No 14 for the Master of Paris
Rafael Nadal eases to his 14th French Open title, and a record-extending 22nd Grand Slam title, with a straight sets victory over young Norwegian Casper Ruud
June 5, 2005: Rafael Nadal, two days after celebrating his 19th birthday with a semi-final win at the Court Philippe-Chatrier, kisses the Musketeers cup for his first French Open title.
June 5, 2022: Nadal, two days after celebrating his 36th birthday with a semi-final win at the Court Philippe-Chatrier, kisses the Musketeers cup for his 14th French Open title.
Some things just don’t change, do they? Not least in one of the greatest sporting love affairs.
Nadal’s romance with the Parisian dirt has not only stood the test of time, but also a steadily dismantling body. Yet, none of it seems to really matter when Nadal—a rib injury and a lingering foot issue have eaten up precious matches on clay this season—turns up at Roland Garros. He almost invariably walks away a champion.
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Like Nadal did for a 14th time on Sunday after easing past first-time finalist Casper Ruud of Norway 6-3, 6-3, 6-0 for a record-extending 22nd Grand Slam. It now puts him two ahead of his co-GOAT contenders, Novak Djokovic and Roger Federer, after pocketing the season’s first two Slams (don’t forget the great comeback Australian Open triumph just months ago) for the first time ever in his career. The oldest French Open men’s singles champion now, he continues to script fresh firsts with inspiring frequency.
The final test wasn’t as gruelling as the three preceding it for Nadal, where he collectively spent nearly 12 hours on court chasing down every point on a foot that could have given up any moment. But when Nadal threw the racquet after his final point of the tournament, his emotions, oozing in the form of tears, showed up.
“It’s completely amazing the things that are happening this year,” Nadal said in his on-court speech after collecting the trophy. “It’s something that I, for sure, never believed (that) I’ll be here at 36, being competitive again, playing in the most important court of my career, one more time in the final. It means everything to me.”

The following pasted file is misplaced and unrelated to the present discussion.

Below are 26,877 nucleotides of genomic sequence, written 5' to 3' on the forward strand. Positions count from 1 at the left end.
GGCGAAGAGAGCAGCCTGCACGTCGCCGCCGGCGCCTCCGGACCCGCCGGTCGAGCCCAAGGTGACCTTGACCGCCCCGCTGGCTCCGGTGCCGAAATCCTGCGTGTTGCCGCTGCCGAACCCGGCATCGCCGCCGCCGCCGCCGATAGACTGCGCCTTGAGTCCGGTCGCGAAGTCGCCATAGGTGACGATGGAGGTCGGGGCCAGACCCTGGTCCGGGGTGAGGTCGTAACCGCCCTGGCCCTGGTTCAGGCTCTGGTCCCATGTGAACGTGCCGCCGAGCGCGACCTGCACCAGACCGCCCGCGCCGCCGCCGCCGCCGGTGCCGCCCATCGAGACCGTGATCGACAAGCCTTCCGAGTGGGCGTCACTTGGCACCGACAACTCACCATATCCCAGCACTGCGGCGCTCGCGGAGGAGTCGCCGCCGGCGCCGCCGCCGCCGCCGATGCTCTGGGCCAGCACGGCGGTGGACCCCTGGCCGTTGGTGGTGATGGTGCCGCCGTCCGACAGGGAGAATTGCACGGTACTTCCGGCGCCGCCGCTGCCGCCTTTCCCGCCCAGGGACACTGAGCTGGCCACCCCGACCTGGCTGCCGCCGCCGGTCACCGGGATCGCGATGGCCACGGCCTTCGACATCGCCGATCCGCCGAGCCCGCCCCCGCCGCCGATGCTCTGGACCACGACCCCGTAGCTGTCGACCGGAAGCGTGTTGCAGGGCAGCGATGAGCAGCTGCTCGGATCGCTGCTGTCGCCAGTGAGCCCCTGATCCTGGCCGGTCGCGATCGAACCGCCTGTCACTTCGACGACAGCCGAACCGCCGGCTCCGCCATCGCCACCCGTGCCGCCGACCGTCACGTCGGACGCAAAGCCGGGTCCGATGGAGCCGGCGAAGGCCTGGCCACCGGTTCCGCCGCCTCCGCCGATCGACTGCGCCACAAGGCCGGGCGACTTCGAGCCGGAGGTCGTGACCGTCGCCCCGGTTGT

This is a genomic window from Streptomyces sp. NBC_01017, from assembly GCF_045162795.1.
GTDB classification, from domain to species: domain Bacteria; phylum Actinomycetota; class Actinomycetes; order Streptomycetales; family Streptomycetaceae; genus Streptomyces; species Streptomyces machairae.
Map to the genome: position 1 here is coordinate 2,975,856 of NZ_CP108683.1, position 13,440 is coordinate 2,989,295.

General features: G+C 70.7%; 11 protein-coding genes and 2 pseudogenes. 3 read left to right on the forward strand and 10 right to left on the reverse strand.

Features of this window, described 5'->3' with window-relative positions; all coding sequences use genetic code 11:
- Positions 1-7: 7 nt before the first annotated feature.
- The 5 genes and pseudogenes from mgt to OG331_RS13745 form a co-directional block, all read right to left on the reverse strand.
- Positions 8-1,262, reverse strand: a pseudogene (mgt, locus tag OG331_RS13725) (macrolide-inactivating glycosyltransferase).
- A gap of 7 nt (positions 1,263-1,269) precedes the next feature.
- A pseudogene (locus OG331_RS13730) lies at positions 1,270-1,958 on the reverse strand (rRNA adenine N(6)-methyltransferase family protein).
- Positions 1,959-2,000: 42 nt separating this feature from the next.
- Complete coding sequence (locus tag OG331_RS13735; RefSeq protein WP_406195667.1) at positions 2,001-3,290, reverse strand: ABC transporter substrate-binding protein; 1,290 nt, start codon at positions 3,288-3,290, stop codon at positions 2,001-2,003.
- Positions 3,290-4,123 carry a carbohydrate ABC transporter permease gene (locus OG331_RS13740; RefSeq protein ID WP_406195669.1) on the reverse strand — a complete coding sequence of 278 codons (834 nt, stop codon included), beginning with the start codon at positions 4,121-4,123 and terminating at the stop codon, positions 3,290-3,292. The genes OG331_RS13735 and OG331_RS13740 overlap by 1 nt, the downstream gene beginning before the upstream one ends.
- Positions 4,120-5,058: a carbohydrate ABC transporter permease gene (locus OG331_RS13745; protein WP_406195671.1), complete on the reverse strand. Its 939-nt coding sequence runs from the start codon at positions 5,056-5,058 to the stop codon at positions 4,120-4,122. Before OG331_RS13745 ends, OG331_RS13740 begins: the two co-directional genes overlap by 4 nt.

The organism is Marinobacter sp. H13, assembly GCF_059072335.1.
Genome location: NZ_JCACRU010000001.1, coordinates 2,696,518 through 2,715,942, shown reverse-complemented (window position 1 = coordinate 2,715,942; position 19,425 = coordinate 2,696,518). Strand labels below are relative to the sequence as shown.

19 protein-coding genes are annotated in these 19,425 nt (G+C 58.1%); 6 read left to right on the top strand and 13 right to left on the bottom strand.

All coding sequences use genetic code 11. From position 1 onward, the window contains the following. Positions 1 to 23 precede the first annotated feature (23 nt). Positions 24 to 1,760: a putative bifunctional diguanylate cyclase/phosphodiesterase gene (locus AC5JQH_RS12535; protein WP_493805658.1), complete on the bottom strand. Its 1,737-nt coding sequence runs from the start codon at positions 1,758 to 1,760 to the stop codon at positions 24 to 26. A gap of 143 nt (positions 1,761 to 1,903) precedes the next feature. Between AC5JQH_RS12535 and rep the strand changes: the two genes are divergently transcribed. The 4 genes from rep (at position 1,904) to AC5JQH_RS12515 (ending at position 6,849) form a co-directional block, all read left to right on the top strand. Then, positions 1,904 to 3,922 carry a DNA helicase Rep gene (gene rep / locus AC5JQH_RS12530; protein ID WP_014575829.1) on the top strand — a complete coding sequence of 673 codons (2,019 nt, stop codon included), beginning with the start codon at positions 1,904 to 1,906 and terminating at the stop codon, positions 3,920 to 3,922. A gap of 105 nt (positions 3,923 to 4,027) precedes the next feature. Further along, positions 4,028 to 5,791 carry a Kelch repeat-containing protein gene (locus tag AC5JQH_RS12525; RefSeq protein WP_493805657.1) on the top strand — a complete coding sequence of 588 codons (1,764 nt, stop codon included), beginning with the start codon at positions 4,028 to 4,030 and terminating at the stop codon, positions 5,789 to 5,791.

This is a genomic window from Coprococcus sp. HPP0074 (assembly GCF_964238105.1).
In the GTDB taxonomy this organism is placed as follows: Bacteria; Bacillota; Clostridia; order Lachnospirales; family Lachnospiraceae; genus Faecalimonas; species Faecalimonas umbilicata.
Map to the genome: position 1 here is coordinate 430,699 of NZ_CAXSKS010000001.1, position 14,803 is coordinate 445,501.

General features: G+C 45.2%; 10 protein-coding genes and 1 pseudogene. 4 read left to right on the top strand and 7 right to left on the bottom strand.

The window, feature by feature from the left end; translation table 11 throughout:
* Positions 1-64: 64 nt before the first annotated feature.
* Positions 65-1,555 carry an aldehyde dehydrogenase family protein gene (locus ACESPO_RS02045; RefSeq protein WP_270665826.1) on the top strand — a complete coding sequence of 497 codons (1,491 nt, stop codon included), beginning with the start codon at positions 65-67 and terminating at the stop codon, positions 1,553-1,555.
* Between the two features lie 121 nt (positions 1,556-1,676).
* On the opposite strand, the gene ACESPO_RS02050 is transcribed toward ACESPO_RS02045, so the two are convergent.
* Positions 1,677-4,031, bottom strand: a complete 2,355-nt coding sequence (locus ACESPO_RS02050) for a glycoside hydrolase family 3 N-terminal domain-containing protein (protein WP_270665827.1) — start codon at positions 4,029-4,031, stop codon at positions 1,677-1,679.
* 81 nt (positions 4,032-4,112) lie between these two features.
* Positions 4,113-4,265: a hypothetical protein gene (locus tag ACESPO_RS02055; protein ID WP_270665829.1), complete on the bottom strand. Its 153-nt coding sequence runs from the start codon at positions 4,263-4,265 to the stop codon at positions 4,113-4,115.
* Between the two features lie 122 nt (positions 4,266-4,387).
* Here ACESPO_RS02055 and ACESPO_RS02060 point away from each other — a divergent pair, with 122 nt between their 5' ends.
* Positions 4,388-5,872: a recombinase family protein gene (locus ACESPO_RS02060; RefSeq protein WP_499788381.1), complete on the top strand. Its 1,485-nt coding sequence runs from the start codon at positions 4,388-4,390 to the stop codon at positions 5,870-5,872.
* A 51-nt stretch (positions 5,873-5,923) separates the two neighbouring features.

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Just competitive? Nah, Nadal was at his dominant self through the last two weeks. Ask Felix Auger Aliassime or Novak Djokovic or Alexander Zverev, who all delivered some of their finest clay-court tennis only to still fall short against the fiercest fighter. If it was beyond them, it most certainly was for Ruud, the world No 8 who hadn’t even beaten Nadal in a practice set while training together in the latter’s academy in Mallorca.
The 23-year-old knew he'd have to play his "best tennis ever" to challenge his idol in their first competitive meeting. Ruud was far from it, especially at the start. The Norwegian allowed Nadal to dictate from well inside the baseline, playing balls parking himself far behind. A signature passing shot off the forehand earned Nadal the break in the second game. But the Spaniard too was nowhere near his sharpest yet, his two double faults in his next service game handing Ruud the break back and an unlikely lifeline. It was snuffed out immediately with a string of errors by Ruud. The break advantage restored at 3-1, Nadal began to find those scorching forehand sizzlers while also winning the cat-and-mouse exchanges at the net as he neatly wrapped up the first set.
Ruud though gradually grew in confidence and found shot variety, increasingly striking from the inner side of the baseline. His serve was under the pump again in the opening game of the second set but he managed to ward off three break points. His reward was a break for a 3-1 lead, with Nadal’s failed serve-and-volley attempt and a double fault proving a temporary setback.
Each time his opponent has dared to look him in the eye this tournament, Nadal has raised his game to eye-popping levels. And so, just like in the first set, Nadal got the break back immediately after inducing an error at the end of a lengthy rally. With the court baking under the sun and the ball bouncing and spinning at his beck and call, Nadal’s brutally beautiful clay-court game was shining bright.
The Spaniard won five games in a row to come out soaring in a set in which he found himself in a bit of a hole, a double fault by Ruud to end it also telling the tale of the other side of the net. And once Nadal broke early again in the third set with a pouncing backhand crosscourt winner taken high and early, the gulf had extended beyond Ruud’s reach. The final finished with Nadal dishing out a bagel, more than double the winners (37 to 16) and a 30-point edge over Ruud in rallies of five shots or more.
“Today I got to feel how it is to play you in a final. It’s not easy. I’m not the first victim,” Ruud said on the podium glancing at Nadal.
Could he be his last? With an increasingly worn-out body, that possibility can never be off the table. Nadal himself has acknowledged that this week. After the final, Nadal wouldn’t commit either way. Except for one thing, which continues to set him apart. “I don’t know what can happen in the future. But I will try to keep fighting to keep going.”